The N70 performed well on this mostly cloudy day. If some of my favorite functions weren’t buried in “the fan” I might have done more with the N70 than leave it in P.

The Von Lee

When people ask me how to break into film photography, I tell them to start with an auto-everything SLR from the 1990s or early 2000s. You can shoot in P mode just to get a feel for film, and when you’re comfortable, try more advanced settings. The trouble with the Nikon N70 is that it’s hard to discover those advanced settings, especially if you don’t know what you want to try.

Puzzles in the window

To see more photos from this camera, check out my Nikon N70 gallery.

If you’re interested in one of these late film-era SLRs, the Nikon N70 isn’t a bad choice. But you will probably be happier with one that has a proper PASM mode dial rather than this multi-step function selector interface.

If you like old film cameras, check out all of my reviews here!
To get Down the Road in your inbox or feed reader, subscribe here.

Standard
Camera Reviews

Yashica TL Electro X

A long time ago I bought a Yashica TL Electro, an M42-mount 35mm SLR built like a brick outhouse. When I got around to loading film into it, I found out that it was broken in a couple fundamental ways. I paid just five bucks for it, so I wasn’t broken up. But I’ve never forgotten it. Not long ago I came across its forebear, the Yashica TL Electro X, in very good condition. I scooped it up. This time I paid all of $35.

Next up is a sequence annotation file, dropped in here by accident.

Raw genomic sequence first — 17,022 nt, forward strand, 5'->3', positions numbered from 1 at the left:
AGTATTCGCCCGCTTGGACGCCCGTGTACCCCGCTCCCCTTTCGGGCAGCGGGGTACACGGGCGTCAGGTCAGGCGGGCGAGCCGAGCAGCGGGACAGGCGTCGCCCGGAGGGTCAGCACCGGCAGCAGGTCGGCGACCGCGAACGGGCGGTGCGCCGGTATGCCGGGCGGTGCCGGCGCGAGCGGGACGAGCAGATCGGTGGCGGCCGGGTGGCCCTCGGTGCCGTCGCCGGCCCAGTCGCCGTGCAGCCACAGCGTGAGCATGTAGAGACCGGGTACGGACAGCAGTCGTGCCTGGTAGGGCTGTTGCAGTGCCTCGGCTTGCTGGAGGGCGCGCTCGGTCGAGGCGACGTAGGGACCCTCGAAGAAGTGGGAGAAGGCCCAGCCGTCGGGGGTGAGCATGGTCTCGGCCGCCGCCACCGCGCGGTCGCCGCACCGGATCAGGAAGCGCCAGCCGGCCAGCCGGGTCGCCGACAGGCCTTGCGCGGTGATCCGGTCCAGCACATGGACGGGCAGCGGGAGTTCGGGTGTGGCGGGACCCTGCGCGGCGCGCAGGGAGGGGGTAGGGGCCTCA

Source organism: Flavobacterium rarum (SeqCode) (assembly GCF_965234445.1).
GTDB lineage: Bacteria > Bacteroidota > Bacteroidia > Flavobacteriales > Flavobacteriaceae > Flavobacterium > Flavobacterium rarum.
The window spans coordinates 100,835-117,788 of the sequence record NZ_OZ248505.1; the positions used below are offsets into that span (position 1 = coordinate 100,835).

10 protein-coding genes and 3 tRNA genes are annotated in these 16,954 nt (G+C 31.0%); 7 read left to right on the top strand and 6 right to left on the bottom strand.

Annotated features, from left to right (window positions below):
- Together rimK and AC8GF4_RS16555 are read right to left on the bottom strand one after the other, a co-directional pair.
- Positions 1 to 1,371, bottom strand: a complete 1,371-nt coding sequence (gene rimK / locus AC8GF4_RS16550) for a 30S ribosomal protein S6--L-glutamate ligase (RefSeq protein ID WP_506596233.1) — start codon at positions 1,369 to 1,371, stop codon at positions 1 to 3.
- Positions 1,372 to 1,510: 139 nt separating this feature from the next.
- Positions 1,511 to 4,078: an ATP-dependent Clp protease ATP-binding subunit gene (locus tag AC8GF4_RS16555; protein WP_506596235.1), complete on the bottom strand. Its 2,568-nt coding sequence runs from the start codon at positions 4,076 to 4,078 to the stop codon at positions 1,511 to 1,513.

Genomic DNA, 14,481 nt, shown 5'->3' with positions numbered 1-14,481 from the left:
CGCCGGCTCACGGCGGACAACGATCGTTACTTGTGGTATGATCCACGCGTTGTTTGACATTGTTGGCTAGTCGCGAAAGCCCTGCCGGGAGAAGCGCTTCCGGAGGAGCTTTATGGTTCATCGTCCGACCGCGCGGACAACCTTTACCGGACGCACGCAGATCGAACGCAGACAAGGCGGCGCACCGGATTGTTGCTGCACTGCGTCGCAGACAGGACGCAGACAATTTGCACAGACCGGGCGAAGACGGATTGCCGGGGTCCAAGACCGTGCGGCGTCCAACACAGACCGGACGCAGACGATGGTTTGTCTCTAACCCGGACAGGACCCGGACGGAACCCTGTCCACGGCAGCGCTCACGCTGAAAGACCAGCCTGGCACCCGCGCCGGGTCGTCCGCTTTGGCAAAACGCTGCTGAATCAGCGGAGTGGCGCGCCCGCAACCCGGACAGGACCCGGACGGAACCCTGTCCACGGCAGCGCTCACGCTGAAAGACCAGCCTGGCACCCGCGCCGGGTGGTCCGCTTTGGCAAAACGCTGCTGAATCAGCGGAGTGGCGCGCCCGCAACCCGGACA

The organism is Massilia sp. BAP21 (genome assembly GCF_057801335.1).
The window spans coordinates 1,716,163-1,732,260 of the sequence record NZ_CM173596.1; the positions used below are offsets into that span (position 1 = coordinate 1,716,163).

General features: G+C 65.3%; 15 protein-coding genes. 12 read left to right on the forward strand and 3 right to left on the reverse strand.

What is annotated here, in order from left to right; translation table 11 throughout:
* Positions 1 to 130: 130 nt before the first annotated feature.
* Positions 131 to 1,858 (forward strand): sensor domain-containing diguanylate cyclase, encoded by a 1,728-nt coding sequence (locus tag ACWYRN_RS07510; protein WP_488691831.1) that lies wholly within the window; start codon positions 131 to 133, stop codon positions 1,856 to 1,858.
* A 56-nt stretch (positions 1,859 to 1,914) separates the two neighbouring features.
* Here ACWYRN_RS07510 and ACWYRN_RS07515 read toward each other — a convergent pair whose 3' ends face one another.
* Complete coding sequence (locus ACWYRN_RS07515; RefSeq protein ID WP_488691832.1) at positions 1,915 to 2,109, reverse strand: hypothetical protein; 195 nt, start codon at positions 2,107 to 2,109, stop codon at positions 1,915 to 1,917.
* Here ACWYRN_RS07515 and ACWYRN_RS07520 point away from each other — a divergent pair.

Yashica TL Electro X

Upon its 1968 introduction, the TL Electro X was significant as the first commercially successful 35mm SLR with an electronic shutter. That allows the shutter to operate steplessly. Shutter-speed settings from 1/1000 sec. (top speed) down to 1/30 sec. all click into place, but you can leave the shutter-speed knob in between two speeds and the camera figures out the fraction of a second to use. Shutter speed settings of 1/15 sec. and slower do not click into place; the dial operates continuously in this range.

Yashica TL Electro X

The TL Electro X was one of the first SLRs to use lights in the viewfinder, rather than a needle system, to indicate exposure. Two red arrows, → and ←, sit at the bottom of the viewfinder. Press the stop-down button, which is on the side of the lens mount panel, and when exposure is not right one of the arrows lights. When you see →, turn up the aperture or shutter speed until the light turns off. When you see ←, turn down the aperture or shutter speed until the light turns off. No lit arrows means you have good exposure. It’s intuitive; you turn the aperture ring or shutter-speed dial in the direction of the arrow until the arrow disappears.

Yashica TL Electro X